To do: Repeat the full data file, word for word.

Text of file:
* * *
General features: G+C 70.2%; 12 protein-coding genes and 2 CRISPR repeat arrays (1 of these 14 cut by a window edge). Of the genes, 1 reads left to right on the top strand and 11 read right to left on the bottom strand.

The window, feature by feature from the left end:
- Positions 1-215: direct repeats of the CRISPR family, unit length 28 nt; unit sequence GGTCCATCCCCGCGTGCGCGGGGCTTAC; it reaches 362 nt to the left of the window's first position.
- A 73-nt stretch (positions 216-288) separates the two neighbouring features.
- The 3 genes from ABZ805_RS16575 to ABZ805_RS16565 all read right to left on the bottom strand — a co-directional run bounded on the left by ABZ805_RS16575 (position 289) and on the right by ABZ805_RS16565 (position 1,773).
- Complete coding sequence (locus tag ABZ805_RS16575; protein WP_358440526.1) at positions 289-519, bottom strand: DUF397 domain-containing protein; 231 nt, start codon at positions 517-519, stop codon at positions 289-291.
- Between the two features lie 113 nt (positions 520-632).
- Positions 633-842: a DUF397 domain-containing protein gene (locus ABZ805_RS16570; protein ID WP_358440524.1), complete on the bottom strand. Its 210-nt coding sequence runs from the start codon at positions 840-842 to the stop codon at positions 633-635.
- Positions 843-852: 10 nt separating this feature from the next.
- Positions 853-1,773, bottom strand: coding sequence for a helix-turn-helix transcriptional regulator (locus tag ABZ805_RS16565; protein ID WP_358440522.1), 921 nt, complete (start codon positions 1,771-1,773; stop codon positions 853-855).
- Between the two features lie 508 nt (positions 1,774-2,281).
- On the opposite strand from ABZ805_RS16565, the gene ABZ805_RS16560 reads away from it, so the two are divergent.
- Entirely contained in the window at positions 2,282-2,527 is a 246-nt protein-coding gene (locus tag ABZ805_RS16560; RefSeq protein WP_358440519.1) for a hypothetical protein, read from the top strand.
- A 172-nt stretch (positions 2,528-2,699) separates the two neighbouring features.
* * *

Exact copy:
General features: G+C 70.2%; 12 protein-coding genes and 2 CRISPR repeat arrays (1 of these 14 cut by a window edge). Of the genes, 1 reads left to right on the top strand and 11 read right to left on the bottom strand.

The window, feature by feature from the left end:
- Positions 1-215: direct repeats of the CRISPR family, unit length 28 nt; unit sequence GGTCCATCCCCGCGTGCGCGGGGCTTAC; it reaches 362 nt to the left of the window's first position.
- A 73-nt stretch (positions 216-288) separates the two neighbouring features.
- The 3 genes from ABZ805_RS16575 to ABZ805_RS16565 all read right to left on the bottom strand — a co-directional run bounded on the left by ABZ805_RS16575 (position 289) and on the right by ABZ805_RS16565 (position 1,773).
- Complete coding sequence (locus tag ABZ805_RS16575; protein WP_358440526.1) at positions 289-519, bottom strand: DUF397 domain-containing protein; 231 nt, start codon at positions 517-519, stop codon at positions 289-291.
- Between the two features lie 113 nt (positions 520-632).
- Positions 633-842: a DUF397 domain-containing protein gene (locus ABZ805_RS16570; protein ID WP_358440524.1), complete on the bottom strand. Its 210-nt coding sequence runs from the start codon at positions 840-842 to the stop codon at positions 633-635.
- Positions 843-852: 10 nt separating this feature from the next.
- Positions 853-1,773, bottom strand: coding sequence for a helix-turn-helix transcriptional regulator (locus tag ABZ805_RS16565; protein ID WP_358440522.1), 921 nt, complete (start codon positions 1,771-1,773; stop codon positions 853-855).
- Between the two features lie 508 nt (positions 1,774-2,281).
- On the opposite strand from ABZ805_RS16565, the gene ABZ805_RS16560 reads away from it, so the two are divergent.
- Entirely contained in the window at positions 2,282-2,527 is a 246-nt protein-coding gene (locus tag ABZ805_RS16560; RefSeq protein WP_358440519.1) for a hypothetical protein, read from the top strand.
- A 172-nt stretch (positions 2,528-2,699) separates the two neighbouring features.